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-- by Tom Henderson
I know several good reasons to use multiple domains in an enterprise. The first is to logically delineate the resources in an organization. This is often done by geography: Location domain controls are the most popular and logical to use. Another reason is to cut the amount of administrative detail it takes to manage a locale or group of users and servers.
Unfortunately, multiple domains within an organization have become commonplace for another reason: the mistaken belief that multiple domains automatically increase security by providing an added layer of partitioning.
The myth of partitioning has a bit of credence. The fewer people who have keys to resources, the fewer people who can mess them up or provide inadvertent security entrance points. Trusted domains link different NT server domains, allowing a home or "master" domain to link to other domains. Users within the trusted domain receive access to the foreign domain's resources according to the usual set of rules.
However, there are several ways that trusted domains can become untrusting. A former associate of mine who administers a large WAN recently found out how the relationships can fall apart. Her catastrophe occurred after a holiday weekend when several pieces of the network changed. A new router went online, a relational database server received a hardware upgrade and the corporate WAN received an upgrade.
Her company's network operations center (NOC) consists of several servers that support two primary business activities, as well as data gathering from branches, and e-mail and electronic data interchange (EDI) links to their business partners.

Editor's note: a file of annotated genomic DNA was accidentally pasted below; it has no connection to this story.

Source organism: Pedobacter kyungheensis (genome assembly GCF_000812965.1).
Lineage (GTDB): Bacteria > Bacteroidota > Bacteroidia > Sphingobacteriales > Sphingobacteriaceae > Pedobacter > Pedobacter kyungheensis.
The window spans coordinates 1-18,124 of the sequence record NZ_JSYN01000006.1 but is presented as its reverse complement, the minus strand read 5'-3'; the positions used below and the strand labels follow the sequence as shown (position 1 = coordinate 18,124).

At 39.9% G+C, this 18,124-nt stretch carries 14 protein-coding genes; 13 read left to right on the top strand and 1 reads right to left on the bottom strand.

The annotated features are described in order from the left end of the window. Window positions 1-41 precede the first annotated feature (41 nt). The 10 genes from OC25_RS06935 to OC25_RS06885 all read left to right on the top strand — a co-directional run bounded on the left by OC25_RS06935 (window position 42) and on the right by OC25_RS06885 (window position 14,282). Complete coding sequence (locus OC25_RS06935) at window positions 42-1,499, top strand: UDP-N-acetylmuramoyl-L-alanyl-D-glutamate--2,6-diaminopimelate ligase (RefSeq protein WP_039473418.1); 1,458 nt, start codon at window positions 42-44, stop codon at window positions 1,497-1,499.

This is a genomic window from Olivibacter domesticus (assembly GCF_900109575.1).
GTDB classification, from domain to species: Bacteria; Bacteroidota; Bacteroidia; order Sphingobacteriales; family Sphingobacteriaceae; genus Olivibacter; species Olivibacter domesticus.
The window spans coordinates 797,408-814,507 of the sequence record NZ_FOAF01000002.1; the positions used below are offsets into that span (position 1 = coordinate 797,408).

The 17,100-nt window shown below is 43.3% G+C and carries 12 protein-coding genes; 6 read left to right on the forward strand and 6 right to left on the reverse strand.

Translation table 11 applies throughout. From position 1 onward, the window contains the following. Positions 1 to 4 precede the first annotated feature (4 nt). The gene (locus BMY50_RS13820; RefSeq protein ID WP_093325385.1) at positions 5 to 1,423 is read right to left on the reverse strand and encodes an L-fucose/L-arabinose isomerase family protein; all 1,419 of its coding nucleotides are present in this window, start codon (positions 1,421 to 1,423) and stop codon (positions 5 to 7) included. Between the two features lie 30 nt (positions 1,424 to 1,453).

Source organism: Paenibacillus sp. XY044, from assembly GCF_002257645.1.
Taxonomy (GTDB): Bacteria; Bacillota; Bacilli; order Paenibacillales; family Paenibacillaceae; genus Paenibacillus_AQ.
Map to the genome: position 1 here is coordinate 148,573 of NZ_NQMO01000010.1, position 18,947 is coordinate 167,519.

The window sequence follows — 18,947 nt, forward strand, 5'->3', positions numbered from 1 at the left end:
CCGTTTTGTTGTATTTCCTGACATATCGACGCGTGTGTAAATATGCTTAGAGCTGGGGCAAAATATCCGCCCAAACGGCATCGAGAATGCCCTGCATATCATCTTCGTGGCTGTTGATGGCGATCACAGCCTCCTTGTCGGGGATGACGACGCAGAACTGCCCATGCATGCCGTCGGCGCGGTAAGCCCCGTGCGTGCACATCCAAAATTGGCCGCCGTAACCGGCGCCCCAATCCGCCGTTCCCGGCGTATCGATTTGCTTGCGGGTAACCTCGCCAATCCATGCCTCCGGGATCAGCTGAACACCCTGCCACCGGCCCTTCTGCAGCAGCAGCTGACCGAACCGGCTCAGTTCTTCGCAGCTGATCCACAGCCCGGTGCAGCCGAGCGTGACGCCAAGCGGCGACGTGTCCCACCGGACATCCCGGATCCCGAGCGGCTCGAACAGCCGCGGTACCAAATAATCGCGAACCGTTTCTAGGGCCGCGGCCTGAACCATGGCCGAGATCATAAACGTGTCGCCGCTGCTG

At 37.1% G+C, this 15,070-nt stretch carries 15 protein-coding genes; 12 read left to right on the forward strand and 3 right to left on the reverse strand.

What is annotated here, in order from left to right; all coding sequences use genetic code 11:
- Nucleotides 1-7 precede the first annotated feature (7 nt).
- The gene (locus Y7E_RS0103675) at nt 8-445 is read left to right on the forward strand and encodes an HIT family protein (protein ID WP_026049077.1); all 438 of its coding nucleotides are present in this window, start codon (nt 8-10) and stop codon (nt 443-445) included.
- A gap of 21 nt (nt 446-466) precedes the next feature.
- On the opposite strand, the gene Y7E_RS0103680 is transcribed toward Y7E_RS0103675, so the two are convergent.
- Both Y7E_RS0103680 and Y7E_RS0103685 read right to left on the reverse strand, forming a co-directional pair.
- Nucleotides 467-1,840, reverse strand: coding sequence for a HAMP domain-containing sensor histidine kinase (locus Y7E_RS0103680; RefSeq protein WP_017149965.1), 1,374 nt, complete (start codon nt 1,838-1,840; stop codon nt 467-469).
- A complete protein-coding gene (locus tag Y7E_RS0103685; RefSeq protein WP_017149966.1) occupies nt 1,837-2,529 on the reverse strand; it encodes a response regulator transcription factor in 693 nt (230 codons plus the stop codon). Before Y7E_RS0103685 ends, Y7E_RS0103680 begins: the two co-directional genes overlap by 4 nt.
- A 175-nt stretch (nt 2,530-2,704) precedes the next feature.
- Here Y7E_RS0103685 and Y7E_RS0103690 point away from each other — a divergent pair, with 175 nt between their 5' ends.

Users were warned that log-in services would be suspended and Internet mail might not be delivered over the long holiday weekend. Administrators also advised that WAN and remote-access services would be intermittent.
The first step in the equipment deployment came when the new routers went online. Higher-speed circuits to both the Internet and a major branch were installed. This adjustment to the network backbone took most of the servers in the NOC offline. The NT servers, which included a domain controller, a backup domain controller and a Microsoft Exchange server within one domain, were taken offline. A primary domain controller (PDC) and a SQL Server in another domain were also taken offline; the SQL Server received two additional 6GB drives, and the database administrator restarted the server.
So far everything looked great. The router backbone and the WAN were brought up. Lots of green blinking lights lit up the backbone racks as routers started talking to each other from across the country. A fat HP9000 was brought up, and then the NT servers were powered on. That's when the trouble started.
The database administrator started a session on a Citrix server in the NOC and tried to link to the PDC for the SQL Server. The SQL Server's location was adjacent in the NOC, but in a different domain. No go. In fact, the trusted relationships for all three domains in the NOC failed. The walls between the domains had grown infinitely high.
The passwords for the trusted and trusting domain accounts were reentered but only brought an error message. It was Sunday at 7 p.m., and things looked grim. That's when my phone rang. I received a fast education that night.
The establishment of initial trusted relationships between domains ignites a sequence of events that might surprise you. After about a week, the initial password that's used to establish a trusted relationship is discarded. A secure channel and remote procedure calls (RPCs) continue the link. The secure channel links trusted domain PDCs only-not backup domain controllers (BDCs)-to send information about user accounts and other System Administration Manager (SAM) information. If the PDCs can't communicate with each other during an update cycle for passwords, the passwords fall from revision synchronization. The trusted relationships fail not because the administrator-entered password is incorrect, but because the private (Microsoft goes so far as to call the password "secret") password is wrong.